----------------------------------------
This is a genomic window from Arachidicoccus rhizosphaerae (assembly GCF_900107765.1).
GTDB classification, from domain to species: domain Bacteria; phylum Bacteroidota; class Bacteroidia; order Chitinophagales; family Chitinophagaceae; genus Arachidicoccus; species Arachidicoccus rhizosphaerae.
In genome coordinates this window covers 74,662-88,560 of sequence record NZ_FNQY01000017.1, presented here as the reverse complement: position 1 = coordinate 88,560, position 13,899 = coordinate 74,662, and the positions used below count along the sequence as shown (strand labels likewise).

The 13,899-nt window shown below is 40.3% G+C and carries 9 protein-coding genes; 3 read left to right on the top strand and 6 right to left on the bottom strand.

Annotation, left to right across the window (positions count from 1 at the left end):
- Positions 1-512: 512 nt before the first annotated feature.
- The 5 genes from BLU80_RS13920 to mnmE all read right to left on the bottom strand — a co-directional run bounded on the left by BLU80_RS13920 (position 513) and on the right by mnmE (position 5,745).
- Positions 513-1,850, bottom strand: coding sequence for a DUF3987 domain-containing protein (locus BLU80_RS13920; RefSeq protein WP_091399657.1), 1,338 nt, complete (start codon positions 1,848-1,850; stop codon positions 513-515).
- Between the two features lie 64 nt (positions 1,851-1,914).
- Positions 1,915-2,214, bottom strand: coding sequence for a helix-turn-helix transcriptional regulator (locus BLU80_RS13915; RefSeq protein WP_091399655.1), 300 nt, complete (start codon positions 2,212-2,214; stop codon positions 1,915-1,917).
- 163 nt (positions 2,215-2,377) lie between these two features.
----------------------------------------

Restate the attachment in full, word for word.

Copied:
This is a genomic window from Arachidicoccus rhizosphaerae (assembly GCF_900107765.1).
GTDB classification, from domain to species: domain Bacteria; phylum Bacteroidota; class Bacteroidia; order Chitinophagales; family Chitinophagaceae; genus Arachidicoccus; species Arachidicoccus rhizosphaerae.
In genome coordinates this window covers 74,662-88,560 of sequence record NZ_FNQY01000017.1, presented here as the reverse complement: position 1 = coordinate 88,560, position 13,899 = coordinate 74,662, and the positions used below count along the sequence as shown (strand labels likewise).

The 13,899-nt window shown below is 40.3% G+C and carries 9 protein-coding genes; 3 read left to right on the top strand and 6 right to left on the bottom strand.

Annotation, left to right across the window (positions count from 1 at the left end):
- Positions 1-512: 512 nt before the first annotated feature.
- The 5 genes from BLU80_RS13920 to mnmE all read right to left on the bottom strand — a co-directional run bounded on the left by BLU80_RS13920 (position 513) and on the right by mnmE (position 5,745).
- Positions 513-1,850, bottom strand: coding sequence for a DUF3987 domain-containing protein (locus BLU80_RS13920; RefSeq protein WP_091399657.1), 1,338 nt, complete (start codon positions 1,848-1,850; stop codon positions 513-515).
- Between the two features lie 64 nt (positions 1,851-1,914).
- Positions 1,915-2,214, bottom strand: coding sequence for a helix-turn-helix transcriptional regulator (locus BLU80_RS13915; RefSeq protein WP_091399655.1), 300 nt, complete (start codon positions 2,212-2,214; stop codon positions 1,915-1,917).
- 163 nt (positions 2,215-2,377) lie between these two features.